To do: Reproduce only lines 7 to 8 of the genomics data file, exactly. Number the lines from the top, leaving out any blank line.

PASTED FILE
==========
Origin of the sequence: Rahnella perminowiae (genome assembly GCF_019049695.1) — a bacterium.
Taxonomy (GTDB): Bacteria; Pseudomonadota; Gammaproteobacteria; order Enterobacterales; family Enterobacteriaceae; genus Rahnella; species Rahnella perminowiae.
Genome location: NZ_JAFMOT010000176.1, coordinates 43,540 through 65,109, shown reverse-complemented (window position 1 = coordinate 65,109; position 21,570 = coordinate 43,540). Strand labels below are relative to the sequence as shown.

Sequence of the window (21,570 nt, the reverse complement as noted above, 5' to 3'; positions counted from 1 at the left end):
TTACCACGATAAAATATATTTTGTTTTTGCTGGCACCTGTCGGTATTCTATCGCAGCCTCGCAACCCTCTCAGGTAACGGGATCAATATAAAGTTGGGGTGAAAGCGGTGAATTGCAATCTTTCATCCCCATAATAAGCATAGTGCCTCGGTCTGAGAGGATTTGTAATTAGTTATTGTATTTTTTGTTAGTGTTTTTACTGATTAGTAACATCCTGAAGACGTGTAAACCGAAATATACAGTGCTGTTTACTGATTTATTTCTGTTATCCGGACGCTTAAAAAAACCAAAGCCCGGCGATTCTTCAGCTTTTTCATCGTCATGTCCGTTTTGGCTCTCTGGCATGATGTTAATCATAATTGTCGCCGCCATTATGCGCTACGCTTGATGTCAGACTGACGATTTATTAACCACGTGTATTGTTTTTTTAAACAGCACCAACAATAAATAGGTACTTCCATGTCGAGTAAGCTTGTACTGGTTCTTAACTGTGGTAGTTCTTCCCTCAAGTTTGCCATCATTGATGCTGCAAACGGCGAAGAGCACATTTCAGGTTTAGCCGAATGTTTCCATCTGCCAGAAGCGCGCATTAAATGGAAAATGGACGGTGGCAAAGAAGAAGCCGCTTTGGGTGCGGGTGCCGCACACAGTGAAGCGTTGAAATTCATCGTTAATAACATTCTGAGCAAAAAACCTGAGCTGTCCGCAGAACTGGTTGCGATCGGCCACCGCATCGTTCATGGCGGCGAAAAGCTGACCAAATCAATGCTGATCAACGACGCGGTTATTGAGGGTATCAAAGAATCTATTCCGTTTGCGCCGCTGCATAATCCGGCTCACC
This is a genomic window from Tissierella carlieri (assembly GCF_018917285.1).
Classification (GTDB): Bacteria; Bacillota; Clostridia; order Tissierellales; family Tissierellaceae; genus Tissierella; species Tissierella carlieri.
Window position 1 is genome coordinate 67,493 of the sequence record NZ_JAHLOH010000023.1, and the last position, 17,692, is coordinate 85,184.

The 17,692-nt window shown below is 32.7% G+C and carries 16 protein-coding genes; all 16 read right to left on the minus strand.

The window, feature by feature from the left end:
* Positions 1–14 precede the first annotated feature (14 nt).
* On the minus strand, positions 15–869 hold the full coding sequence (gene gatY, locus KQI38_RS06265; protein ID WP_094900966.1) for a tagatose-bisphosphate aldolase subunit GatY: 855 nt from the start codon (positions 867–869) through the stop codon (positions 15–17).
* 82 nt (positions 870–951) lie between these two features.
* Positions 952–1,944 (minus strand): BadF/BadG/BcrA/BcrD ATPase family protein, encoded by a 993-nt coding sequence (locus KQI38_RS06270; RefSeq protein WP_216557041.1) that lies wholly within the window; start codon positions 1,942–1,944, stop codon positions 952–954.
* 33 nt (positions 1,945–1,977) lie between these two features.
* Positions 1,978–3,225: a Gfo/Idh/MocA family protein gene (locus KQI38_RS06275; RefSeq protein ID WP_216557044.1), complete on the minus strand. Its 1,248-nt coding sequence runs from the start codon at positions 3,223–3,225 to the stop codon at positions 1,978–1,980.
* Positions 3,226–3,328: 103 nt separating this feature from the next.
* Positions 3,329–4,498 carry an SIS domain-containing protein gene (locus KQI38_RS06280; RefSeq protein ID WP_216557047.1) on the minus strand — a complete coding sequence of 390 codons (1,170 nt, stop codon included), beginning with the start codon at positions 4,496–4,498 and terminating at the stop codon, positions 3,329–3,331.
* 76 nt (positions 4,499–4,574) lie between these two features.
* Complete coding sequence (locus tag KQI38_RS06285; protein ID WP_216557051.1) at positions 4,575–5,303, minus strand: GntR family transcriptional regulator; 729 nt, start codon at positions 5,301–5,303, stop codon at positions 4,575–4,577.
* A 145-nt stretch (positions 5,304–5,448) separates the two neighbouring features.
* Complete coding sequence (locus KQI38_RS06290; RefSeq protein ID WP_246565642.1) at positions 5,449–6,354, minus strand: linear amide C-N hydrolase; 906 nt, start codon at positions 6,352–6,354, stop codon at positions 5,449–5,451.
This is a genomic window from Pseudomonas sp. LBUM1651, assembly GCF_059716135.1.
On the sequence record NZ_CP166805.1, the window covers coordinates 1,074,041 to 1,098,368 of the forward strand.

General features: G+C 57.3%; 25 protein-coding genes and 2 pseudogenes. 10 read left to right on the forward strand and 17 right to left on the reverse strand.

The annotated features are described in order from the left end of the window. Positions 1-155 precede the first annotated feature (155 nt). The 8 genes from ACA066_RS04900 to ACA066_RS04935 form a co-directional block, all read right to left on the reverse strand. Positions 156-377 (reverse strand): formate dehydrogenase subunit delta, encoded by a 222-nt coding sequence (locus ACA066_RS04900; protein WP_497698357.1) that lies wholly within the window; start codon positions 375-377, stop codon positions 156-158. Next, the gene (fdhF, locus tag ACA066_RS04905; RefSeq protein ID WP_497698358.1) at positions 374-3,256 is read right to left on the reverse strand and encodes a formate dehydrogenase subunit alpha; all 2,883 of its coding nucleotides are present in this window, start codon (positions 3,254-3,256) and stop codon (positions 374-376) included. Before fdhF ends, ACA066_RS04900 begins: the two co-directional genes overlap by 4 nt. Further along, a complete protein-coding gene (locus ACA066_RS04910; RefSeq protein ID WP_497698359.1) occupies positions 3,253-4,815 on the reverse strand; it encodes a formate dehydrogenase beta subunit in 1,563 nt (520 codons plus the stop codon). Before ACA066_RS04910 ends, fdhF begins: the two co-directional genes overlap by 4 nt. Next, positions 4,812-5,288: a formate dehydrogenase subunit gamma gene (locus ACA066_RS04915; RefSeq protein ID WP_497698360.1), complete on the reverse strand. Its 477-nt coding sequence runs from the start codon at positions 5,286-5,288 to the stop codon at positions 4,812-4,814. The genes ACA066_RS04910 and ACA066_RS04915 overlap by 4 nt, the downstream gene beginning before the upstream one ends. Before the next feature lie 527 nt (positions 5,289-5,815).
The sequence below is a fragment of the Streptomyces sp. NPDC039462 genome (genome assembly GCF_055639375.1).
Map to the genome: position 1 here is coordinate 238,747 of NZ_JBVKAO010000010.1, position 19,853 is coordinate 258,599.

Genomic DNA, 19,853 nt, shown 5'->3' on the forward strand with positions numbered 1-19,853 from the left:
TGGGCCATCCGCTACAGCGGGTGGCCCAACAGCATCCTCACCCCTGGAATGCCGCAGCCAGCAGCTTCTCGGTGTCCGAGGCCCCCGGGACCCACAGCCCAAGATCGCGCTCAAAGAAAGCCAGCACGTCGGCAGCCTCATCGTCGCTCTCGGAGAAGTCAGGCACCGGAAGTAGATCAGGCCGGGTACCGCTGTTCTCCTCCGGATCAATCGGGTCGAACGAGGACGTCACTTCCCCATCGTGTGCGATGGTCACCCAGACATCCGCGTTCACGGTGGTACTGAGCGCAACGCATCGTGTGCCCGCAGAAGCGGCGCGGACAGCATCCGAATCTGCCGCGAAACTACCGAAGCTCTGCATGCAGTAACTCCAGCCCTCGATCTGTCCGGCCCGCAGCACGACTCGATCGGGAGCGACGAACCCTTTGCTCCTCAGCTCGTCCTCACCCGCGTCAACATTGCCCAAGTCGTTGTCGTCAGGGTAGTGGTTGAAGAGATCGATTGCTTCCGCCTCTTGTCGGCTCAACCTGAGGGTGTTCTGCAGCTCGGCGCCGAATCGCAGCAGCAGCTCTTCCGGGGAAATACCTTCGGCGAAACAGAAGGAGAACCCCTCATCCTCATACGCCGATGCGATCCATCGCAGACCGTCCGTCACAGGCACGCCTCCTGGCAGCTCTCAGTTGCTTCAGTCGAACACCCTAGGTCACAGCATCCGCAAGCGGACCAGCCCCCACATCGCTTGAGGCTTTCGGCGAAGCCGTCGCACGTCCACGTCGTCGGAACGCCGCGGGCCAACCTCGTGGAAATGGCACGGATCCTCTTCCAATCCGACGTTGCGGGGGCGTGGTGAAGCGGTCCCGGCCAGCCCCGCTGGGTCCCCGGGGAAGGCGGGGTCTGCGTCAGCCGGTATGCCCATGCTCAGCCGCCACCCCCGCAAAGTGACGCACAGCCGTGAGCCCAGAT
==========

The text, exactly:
Classification (GTDB): Bacteria; Bacillota; Clostridia; order Tissierellales; family Tissierellaceae; genus Tissierella; species Tissierella carlieri.
Window position 1 is genome coordinate 67,493 of the sequence record NZ_JAHLOH010000023.1, and the last position, 17,692, is coordinate 85,184.